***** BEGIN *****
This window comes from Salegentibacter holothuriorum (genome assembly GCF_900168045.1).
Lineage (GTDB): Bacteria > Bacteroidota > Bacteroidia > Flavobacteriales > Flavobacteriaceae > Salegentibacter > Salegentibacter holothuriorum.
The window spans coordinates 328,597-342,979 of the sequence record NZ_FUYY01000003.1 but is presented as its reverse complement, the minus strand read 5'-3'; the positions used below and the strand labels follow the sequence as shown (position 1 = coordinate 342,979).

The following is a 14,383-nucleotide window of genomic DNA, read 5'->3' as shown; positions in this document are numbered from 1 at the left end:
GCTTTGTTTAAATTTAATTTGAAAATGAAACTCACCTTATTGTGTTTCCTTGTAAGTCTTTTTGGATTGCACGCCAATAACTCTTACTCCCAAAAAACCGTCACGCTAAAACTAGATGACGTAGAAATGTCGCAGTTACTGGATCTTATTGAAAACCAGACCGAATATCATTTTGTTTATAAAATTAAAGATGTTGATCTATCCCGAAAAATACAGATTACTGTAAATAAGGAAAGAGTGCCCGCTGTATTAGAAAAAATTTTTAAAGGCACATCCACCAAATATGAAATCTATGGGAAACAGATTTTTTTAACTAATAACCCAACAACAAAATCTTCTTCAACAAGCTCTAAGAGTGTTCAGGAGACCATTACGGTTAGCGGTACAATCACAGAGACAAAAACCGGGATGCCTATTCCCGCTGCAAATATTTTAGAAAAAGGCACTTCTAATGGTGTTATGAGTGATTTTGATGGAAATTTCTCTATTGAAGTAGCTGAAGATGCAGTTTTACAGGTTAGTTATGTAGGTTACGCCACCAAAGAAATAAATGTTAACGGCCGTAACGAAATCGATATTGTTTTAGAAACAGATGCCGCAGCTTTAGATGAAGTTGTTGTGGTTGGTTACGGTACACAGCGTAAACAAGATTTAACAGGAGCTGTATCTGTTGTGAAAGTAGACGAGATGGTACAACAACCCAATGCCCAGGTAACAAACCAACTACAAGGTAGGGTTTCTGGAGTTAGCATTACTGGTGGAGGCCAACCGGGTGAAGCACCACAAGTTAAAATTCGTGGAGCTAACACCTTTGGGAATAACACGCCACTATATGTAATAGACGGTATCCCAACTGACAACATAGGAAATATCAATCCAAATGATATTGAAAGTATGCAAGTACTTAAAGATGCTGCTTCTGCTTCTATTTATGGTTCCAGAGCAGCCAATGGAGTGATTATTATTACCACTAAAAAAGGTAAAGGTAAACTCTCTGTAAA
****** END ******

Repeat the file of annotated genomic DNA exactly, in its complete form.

This window comes from Salegentibacter holothuriorum (genome assembly GCF_900168045.1).
Lineage (GTDB): Bacteria > Bacteroidota > Bacteroidia > Flavobacteriales > Flavobacteriaceae > Salegentibacter > Salegentibacter holothuriorum.
The window spans coordinates 328,597-342,979 of the sequence record NZ_FUYY01000003.1 but is presented as its reverse complement, the minus strand read 5'-3'; the positions used below and the strand labels follow the sequence as shown (position 1 = coordinate 342,979).

The following is a 14,383-nucleotide window of genomic DNA, read 5'->3' as shown; positions in this document are numbered from 1 at the left end:
GCTTTGTTTAAATTTAATTTGAAAATGAAACTCACCTTATTGTGTTTCCTTGTAAGTCTTTTTGGATTGCACGCCAATAACTCTTACTCCCAAAAAACCGTCACGCTAAAACTAGATGACGTAGAAATGTCGCAGTTACTGGATCTTATTGAAAACCAGACCGAATATCATTTTGTTTATAAAATTAAAGATGTTGATCTATCCCGAAAAATACAGATTACTGTAAATAAGGAAAGAGTGCCCGCTGTATTAGAAAAAATTTTTAAAGGCACATCCACCAAATATGAAATCTATGGGAAACAGATTTTTTTAACTAATAACCCAACAACAAAATCTTCTTCAACAAGCTCTAAGAGTGTTCAGGAGACCATTACGGTTAGCGGTACAATCACAGAGACAAAAACCGGGATGCCTATTCCCGCTGCAAATATTTTAGAAAAAGGCACTTCTAATGGTGTTATGAGTGATTTTGATGGAAATTTCTCTATTGAAGTAGCTGAAGATGCAGTTTTACAGGTTAGTTATGTAGGTTACGCCACCAAAGAAATAAATGTTAACGGCCGTAACGAAATCGATATTGTTTTAGAAACAGATGCCGCAGCTTTAGATGAAGTTGTTGTGGTTGGTTACGGTACACAGCGTAAACAAGATTTAACAGGAGCTGTATCTGTTGTGAAAGTAGACGAGATGGTACAACAACCCAATGCCCAGGTAACAAACCAACTACAAGGTAGGGTTTCTGGAGTTAGCATTACTGGTGGAGGCCAACCGGGTGAAGCACCACAAGTTAAAATTCGTGGAGCTAACACCTTTGGGAATAACACGCCACTATATGTAATAGACGGTATCCCAACTGACAACATAGGAAATATCAATCCAAATGATATTGAAAGTATGCAAGTACTTAAAGATGCTGCTTCTGCTTCTATTTATGGTTCCAGAGCAGCCAATGGAGTGATTATTATTACCACTAAAAAAGGTAAAGGTAAACTCTCTGTAAA